Modelling cholera epidemics: the role of waterways, human mobility and sanitation. | Academic Article individual record

We investigate the role of human mobility as a driver for long-range spreading of cholera infections, which primarily propagate through hydrologically controlled ecological corridors. Our aim is to build a spatially explicit model of a disease epidemic, which is relevant to both social and scientific issues. We present a two-layer network model that accounts for the interplay between epidemiological dynamics, hydrological transport and long-distance dissemination of the pathogen Vibrio cholerae owing to host movement, described here by means of a gravity-model approach. We test our model against epidemiological data recorded during the extensive cholera outbreak occurred in the KwaZulu-Natal province of South Africa during 2000-2001. We show that long-range human movement is fundamental in quantifying otherwise unexplained inter-catchment transport of V. cholerae, thus playing a key role in the formation of regional patterns of cholera epidemics. We also show quantitatively how heterogeneously distributed drinking water supplies and sanitation conditions may affect large-scale cholera transmission, and analyse the effects of different sanitation policies.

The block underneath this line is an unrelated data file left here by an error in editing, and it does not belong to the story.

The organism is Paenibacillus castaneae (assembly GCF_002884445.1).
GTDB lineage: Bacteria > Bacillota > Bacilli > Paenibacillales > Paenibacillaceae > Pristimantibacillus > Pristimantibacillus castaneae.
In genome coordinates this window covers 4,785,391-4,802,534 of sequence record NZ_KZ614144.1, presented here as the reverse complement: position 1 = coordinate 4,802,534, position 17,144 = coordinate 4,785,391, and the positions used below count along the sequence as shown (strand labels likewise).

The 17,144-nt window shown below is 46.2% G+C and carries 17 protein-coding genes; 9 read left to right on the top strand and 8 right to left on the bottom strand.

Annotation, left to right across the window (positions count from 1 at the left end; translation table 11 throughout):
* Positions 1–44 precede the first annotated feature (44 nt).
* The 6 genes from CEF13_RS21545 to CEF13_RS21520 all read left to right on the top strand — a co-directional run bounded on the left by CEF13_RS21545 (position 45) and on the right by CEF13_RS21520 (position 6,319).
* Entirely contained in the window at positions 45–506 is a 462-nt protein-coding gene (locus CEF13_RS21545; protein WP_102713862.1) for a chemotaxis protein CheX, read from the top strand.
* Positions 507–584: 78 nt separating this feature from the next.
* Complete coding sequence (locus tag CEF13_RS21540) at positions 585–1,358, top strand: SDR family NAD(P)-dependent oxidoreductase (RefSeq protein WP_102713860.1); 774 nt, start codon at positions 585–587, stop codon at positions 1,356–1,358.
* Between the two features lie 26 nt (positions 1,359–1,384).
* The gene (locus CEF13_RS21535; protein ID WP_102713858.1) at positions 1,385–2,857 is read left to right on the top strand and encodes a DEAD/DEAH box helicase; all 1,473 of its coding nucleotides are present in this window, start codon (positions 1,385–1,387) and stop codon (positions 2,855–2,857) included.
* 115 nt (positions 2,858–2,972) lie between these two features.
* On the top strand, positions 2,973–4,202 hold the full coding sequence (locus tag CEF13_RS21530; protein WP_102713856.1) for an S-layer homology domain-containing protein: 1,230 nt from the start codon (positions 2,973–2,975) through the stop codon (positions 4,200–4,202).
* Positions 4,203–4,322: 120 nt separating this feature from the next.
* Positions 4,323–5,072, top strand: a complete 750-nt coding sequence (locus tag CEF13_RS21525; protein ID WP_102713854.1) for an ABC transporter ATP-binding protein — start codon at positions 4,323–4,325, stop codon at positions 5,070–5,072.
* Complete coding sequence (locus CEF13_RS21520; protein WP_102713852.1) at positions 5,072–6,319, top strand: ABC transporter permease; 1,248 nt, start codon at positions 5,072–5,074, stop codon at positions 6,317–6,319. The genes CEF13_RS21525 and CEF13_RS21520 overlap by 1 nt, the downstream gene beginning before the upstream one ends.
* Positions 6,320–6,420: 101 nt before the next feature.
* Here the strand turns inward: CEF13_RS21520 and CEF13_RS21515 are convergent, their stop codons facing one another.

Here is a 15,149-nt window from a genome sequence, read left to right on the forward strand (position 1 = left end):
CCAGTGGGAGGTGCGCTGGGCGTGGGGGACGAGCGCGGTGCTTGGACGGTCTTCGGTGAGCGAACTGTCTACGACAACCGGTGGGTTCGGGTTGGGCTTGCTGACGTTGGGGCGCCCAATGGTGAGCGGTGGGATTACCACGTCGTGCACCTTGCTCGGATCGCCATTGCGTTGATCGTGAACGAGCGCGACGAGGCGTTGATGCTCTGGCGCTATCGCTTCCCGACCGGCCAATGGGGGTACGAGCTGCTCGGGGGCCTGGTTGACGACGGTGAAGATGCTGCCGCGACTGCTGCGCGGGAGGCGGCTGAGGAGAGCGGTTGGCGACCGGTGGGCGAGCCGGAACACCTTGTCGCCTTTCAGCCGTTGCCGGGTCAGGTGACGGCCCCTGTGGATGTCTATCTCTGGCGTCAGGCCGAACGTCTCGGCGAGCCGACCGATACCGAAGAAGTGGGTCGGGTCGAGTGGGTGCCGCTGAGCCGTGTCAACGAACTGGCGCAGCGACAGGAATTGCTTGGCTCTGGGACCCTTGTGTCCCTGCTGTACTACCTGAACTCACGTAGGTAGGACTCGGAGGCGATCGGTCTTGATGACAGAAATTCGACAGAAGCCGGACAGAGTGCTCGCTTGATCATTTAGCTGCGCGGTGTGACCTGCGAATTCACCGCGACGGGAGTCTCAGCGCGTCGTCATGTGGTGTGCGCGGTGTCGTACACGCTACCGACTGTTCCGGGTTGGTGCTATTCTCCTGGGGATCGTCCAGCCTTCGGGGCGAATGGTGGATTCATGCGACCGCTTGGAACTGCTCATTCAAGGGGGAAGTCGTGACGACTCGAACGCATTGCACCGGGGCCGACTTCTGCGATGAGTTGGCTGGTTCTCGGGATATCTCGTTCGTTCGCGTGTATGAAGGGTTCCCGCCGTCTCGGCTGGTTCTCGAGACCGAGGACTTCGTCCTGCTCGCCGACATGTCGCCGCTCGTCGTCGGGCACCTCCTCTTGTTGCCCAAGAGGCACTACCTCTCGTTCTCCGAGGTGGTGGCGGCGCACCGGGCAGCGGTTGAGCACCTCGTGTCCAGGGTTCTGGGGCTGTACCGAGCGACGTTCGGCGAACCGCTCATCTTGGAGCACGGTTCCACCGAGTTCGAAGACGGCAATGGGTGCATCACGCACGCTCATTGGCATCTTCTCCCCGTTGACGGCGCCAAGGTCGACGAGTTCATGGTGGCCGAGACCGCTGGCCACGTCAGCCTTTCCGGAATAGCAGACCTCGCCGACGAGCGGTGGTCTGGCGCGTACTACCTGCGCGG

author list (cited authors)
Mari, L., Bertuzzo, E., Righetto, L., Casagrandi, R., Gatto, M., Rodriguez-Iturbe, I., & Rinaldo, A.
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  • Epidemics
  • Sanitation
  • Cholera
  • Vibrio Cholerae
  • Population Dynamics
  • Water Microbiology
  • South Africa
  • Models, Theoretical
  • Humans
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